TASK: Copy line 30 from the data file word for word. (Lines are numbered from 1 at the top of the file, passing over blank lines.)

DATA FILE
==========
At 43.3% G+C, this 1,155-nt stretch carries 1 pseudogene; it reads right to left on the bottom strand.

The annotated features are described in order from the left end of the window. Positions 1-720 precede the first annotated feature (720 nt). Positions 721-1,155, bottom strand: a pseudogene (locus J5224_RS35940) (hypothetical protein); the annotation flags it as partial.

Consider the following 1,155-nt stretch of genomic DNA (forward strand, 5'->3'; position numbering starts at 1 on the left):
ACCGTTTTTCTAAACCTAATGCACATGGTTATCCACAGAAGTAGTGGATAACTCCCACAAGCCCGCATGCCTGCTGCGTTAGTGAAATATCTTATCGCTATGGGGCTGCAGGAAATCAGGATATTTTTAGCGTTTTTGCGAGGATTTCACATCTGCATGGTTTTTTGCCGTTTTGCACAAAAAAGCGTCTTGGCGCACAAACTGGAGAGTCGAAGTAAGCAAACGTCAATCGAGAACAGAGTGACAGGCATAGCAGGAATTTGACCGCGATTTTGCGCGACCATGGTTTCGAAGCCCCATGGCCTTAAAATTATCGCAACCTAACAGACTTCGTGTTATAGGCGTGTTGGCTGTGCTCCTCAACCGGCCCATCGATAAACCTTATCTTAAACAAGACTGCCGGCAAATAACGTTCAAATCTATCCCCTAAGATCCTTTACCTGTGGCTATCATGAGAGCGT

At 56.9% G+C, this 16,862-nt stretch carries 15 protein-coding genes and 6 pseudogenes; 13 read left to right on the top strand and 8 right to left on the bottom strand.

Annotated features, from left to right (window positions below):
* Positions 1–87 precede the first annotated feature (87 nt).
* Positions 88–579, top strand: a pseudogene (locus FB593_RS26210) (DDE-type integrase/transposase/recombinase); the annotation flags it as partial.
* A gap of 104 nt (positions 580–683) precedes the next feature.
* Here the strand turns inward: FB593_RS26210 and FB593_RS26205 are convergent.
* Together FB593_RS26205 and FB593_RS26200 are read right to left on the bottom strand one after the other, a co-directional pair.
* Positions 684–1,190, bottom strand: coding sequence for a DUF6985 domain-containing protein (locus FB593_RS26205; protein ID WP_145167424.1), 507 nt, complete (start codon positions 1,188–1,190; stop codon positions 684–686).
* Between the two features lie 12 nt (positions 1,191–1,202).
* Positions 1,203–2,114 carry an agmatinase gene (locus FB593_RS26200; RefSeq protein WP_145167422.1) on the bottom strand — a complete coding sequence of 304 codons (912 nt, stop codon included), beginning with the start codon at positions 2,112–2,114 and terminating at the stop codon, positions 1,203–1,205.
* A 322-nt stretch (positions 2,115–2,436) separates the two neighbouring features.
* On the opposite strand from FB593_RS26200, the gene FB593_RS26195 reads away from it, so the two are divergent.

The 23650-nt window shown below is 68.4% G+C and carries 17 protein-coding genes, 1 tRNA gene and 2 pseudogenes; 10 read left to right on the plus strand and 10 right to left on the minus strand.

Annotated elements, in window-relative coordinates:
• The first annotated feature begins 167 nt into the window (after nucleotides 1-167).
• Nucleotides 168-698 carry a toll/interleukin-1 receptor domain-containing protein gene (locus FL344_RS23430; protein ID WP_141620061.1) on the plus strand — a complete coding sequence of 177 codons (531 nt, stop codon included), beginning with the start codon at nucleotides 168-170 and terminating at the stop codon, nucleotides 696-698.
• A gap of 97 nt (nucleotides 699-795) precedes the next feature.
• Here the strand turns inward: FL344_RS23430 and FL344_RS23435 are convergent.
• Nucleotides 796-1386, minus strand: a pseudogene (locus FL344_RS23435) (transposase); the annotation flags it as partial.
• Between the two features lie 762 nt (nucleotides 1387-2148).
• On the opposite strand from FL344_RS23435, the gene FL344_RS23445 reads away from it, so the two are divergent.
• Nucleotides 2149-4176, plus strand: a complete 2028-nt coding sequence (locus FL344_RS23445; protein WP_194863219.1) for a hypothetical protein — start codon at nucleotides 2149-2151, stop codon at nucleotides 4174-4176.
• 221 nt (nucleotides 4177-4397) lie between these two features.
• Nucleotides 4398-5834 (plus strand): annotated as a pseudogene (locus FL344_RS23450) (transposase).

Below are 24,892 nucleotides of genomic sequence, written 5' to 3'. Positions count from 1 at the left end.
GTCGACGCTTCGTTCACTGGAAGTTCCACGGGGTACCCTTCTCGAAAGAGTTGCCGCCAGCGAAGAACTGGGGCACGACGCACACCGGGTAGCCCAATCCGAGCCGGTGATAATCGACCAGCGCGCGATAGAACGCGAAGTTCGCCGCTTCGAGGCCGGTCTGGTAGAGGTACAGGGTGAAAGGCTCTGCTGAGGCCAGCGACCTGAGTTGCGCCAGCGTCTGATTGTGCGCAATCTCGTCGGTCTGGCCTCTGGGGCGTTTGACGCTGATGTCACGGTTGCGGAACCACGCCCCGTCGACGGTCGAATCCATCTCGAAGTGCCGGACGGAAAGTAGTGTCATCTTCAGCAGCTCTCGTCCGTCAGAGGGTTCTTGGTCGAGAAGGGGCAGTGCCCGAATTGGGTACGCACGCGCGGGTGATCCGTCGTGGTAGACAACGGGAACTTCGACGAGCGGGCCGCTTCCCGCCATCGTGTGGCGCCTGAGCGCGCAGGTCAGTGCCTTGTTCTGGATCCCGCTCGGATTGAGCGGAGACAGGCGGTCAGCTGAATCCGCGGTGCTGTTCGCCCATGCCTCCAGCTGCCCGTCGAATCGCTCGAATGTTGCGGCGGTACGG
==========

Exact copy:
GTCGACGCTTCGTTCACTGGAAGTTCCACGGGGTACCCTTCTCGAAAGAGTTGCCGCCAGCGAAGAACTGGGGCACGACGCACACCGGGTAGCCCAATCCGAGCCGGTGATAATCGACCAGCGCGCGATAGAACGCGAAGTTCGCCGCTTCGAGGCCGGTCTGGTAGAGGTACAGGGTGAAAGGCTCTGCTGAGGCCAGCGACCTGAGTTGCGCCAGCGTCTGATTGTGCGCAATCTCGTCGGTCTGGCCTCTGGGGCGTTTGACGCTGATGTCACGGTTGCGGAACCACGCCCCGTCGACGGTCGAATCCATCTCGAAGTGCCGGACGGAAAGTAGTGTCATCTTCAGCAGCTCTCGTCCGTCAGAGGGTTCTTGGTCGAGAAGGGGCAGTGCCCGAATTGGGTACGCACGCGCGGGTGATCCGTCGTGGTAGACAACGGGAACTTCGACGAGCGGGCCGCTTCCCGCCATCGTGTGGCGCCTGAGCGCGCAGGTCAGTGCCTTGTTCTGGATCCCGCTCGGATTGAGCGGAGACAGGCGGTCAGCTGAATCCGCGGTGCTGTTCGCCCATGCCTCCAGCTGCCCGTCGAATCGCTCGAATGTTGCGGCGGTACGG